Australia-New Zealand Open Skies Agreement
Australia and New Zealand have endorsed a historic open skies agreement, which will liberalise air travel between the two countries and beyond.
The Deputy Prime Minister of Australia, John Anderson, and the New Zealand Minister of Transport, Mark Gosche, initialled the agreement today and signed a Memorandum of Understanding to bring it into provisional effect immediately.
Mr Anderson said: “It is an important day for airlines and air travellers in Australia and New Zealand. The agreement will allow our airlines to expand their services and will further integrate our aviation industries. It will result in more competition and lower airfares.
“It is Australia’s first open skies agreement, and demonstrates the success of the Government’s aviation policy. Australia has two new domestic airlines, passenger movements along the east coast have increased more than 25 percent, and we have now reached our first open skies agreement.”
Mr Gosche said: “The agreement is long awaited. It is an important step in the development of Closer Economic Relations, and creates new business opportunities for our airlines and their customers.”
The open skies agreement will allow Australian and New Zealand international airlines to operate across the Tasman and then beyond to third countries without restriction. Previously, beyond services were limited to 12 Boeing 747s per week to a maximum of 11 countries.
In addition, the international airlines of both countries will be able to operate dedicated freight services using what are known as seventh freedom rights. They will be able to operate from any international airport in Australia and New Zealand to third countries, providing greater opportunities for exporters.
The agreement will formalise the Single Aviation Market (SAM) arrangements, which were signed in 1996. The SAM arrangements allow all Australian and New Zealand owned airlines to operate trans-Tasman services and domestic services in either country, subject to the necessary safety approvals.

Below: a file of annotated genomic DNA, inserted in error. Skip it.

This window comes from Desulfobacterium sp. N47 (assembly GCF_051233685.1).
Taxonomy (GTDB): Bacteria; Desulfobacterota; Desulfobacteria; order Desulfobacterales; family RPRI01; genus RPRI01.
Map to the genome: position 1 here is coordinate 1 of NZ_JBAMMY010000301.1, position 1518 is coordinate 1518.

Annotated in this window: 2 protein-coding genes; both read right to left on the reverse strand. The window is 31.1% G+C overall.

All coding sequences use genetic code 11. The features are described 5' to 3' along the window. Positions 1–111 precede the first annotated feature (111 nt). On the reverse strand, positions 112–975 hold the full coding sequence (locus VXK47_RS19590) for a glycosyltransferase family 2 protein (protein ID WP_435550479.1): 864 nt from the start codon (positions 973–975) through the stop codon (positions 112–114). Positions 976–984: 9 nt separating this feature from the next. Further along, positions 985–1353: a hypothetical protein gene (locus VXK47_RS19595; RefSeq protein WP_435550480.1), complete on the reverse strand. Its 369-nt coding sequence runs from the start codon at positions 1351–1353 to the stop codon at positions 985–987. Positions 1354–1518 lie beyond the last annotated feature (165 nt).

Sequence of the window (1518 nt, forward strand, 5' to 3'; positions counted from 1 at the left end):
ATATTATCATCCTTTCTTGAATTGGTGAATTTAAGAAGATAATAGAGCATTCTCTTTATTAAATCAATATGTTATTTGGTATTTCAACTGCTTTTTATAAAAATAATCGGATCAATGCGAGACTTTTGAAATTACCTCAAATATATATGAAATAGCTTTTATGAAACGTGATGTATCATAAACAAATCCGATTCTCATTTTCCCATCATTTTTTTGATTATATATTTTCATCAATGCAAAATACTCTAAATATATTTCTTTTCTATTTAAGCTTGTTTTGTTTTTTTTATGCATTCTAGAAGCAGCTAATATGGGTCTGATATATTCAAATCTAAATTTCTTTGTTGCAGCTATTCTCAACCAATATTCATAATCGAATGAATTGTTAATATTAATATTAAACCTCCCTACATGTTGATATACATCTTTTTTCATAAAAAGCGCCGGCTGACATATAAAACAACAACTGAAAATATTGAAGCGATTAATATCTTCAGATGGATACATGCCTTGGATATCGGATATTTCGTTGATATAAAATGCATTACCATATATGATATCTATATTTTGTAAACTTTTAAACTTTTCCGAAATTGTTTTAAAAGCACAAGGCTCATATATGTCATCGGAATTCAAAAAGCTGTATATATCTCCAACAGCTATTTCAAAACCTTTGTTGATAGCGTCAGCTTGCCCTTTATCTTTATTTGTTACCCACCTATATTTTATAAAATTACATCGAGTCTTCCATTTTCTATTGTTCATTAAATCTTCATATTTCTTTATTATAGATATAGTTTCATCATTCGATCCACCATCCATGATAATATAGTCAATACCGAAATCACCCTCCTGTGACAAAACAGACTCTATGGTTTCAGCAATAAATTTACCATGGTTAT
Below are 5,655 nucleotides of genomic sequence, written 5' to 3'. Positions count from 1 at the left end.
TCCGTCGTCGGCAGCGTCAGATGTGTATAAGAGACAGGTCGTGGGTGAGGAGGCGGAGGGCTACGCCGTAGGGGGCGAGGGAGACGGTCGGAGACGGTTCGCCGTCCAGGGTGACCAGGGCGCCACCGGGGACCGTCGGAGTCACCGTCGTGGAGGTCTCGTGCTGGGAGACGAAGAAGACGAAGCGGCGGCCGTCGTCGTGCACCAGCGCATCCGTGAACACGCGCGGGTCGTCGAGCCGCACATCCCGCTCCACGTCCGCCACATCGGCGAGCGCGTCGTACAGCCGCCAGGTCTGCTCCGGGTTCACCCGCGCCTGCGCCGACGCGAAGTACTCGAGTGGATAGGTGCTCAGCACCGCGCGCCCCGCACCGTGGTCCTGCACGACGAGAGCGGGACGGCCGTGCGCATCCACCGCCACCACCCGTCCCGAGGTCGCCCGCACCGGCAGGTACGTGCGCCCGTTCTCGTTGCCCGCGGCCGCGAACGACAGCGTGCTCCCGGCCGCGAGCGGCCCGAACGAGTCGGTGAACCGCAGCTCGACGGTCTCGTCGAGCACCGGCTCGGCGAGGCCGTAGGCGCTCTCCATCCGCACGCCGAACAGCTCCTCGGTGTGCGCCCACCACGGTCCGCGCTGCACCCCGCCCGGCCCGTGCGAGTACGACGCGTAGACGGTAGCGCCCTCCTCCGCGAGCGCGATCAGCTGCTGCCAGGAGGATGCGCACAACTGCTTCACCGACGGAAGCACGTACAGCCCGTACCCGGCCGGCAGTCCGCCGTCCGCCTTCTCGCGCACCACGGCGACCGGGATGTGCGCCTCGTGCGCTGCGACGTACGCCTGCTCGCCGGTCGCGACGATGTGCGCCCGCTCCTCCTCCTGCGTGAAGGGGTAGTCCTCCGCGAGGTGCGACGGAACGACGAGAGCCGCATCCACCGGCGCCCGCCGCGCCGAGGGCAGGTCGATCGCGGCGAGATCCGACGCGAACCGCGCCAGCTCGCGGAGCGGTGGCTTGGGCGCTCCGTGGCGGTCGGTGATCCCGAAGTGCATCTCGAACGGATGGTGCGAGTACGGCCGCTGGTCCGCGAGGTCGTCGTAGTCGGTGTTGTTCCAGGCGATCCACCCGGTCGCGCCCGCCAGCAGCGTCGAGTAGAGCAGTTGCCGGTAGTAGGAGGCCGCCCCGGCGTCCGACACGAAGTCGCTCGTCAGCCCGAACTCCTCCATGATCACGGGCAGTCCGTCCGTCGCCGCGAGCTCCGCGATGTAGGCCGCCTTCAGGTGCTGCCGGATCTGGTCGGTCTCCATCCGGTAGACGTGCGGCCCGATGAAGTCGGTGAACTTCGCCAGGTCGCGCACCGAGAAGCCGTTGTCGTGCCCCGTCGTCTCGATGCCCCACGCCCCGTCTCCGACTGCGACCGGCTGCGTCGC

The existing customs, immigration, and quarantine requirements will not be affected by the agreement.
Mr Anderson said: “The Australian and New Zealand airline industries are now highly integrated as a result of Air New Zealand’s investment in Ansett and the recent launch of Qantas New Zealand.
“To expand the benefits of integration, we have agreed that Australia and New Zealand will recognise each other’s aviation safety approvals by December 2003.
“Mutual recognition will enable our airlines to operate to, from and within either country on the basis of their home certification. It will enable Australian and New Zealand airlines to integrate their fleets and make them more efficient and competitive.”
Mr Gosche said: “Australia is not only our largest tourism market but also our most important trading partner. It is important that these links are developed through CER and arrangements such as this. In addition to this more than 800,000 New Zealanders travelled to Australia last year alone.
“We have also agreed to examine the possibility of extending seventh freedom traffic rights to passenger services. The inclusion of these rights at a future time would put the agreement at the leading edge of bilateral air services agreements.”
The agreement must now be formally ratified in accordance with each country’s treaty processes.
THE OPEN SKIES AGREEMENT AT A GLANCE
The main provisions of the new agreement and MoU are:
Australian and New Zealand international airlines will be able to operate unrestricted international services across the Tasman and continue those services beyond to third countries.
Australian and New Zealand owned airlines will be able to operate unrestricted services across the Tasman and domestic services in both countries, subject to safety approvals.
Australian and New Zealand international airlines will be able to operate dedicated freight services from either Australia or New Zealand to third countries. For example, a New Zealand international carrier could operate a freight service from Australia without flying through a New Zealand port at any stage of the journey.
All international services will continue to operate to and from designated international airports. The existing customs, immigration, and quarantine restrictions will not be affected by the agreement.
Airlines will make commercial decisions on the number of services they operate and the destinations they serve. Airlines will no longer have to obtain government approval for their airfares, subject to Australia’s legislative processes.
Domestic competition laws will continue to apply to the operation of the airlines of both parties. In addition, the two governments will use their best endeavours to ensure fair access to airports in both countries.
Australia and New Zealand will mutually recognise each other’s air safety approvals by December 2003.
Australia and New Zealand will examine the possibility of introducing seventh freedom traffic rights for passenger services. The introduction of seventh freedom rights would allow (for example) an Australian international carrier to operate from New Zealand to a third country without flying to an Australian port at any stage of the journey.